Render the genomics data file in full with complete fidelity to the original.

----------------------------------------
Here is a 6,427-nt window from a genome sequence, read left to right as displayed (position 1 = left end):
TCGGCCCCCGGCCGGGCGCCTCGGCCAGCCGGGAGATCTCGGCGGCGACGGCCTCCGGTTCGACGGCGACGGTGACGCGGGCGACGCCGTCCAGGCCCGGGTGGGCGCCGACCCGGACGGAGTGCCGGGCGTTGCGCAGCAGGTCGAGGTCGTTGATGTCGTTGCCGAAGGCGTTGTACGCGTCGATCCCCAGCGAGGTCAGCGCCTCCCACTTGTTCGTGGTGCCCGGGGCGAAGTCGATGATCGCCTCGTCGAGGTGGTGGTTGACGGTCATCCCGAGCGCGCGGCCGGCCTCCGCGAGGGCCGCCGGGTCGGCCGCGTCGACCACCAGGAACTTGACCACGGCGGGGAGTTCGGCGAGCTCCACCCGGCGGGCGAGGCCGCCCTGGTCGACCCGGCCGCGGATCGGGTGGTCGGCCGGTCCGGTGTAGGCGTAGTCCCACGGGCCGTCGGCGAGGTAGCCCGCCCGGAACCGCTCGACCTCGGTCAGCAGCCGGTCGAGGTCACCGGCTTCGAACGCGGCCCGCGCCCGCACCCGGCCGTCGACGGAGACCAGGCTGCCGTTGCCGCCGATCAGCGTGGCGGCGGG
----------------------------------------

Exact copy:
Here is a 6,427-nt window from a genome sequence, read left to right as displayed (position 1 = left end):
TCGGCCCCCGGCCGGGCGCCTCGGCCAGCCGGGAGATCTCGGCGGCGACGGCCTCCGGTTCGACGGCGACGGTGACGCGGGCGACGCCGTCCAGGCCCGGGTGGGCGCCGACCCGGACGGAGTGCCGGGCGTTGCGCAGCAGGTCGAGGTCGTTGATGTCGTTGCCGAAGGCGTTGTACGCGTCGATCCCCAGCGAGGTCAGCGCCTCCCACTTGTTCGTGGTGCCCGGGGCGAAGTCGATGATCGCCTCGTCGAGGTGGTGGTTGACGGTCATCCCGAGCGCGCGGCCGGCCTCCGCGAGGGCCGCCGGGTCGGCCGCGTCGACCACCAGGAACTTGACCACGGCGGGGAGTTCGGCGAGCTCCACCCGGCGGGCGAGGCCGCCCTGGTCGACCCGGCCGCGGATCGGGTGGTCGGCCGGTCCGGTGTAGGCGTAGTCCCACGGGCCGTCGGCGAGGTAGCCCGCCCGGAACCGCTCGACCTCGGTCAGCAGCCGGTCGAGGTCACCGGCTTCGAACGCGGCCCGCGCCCGCACCCGGCCGTCGACGGAGACCAGGCTGCCGTTGCCGCCGATCAGCGTGGCGGCGGG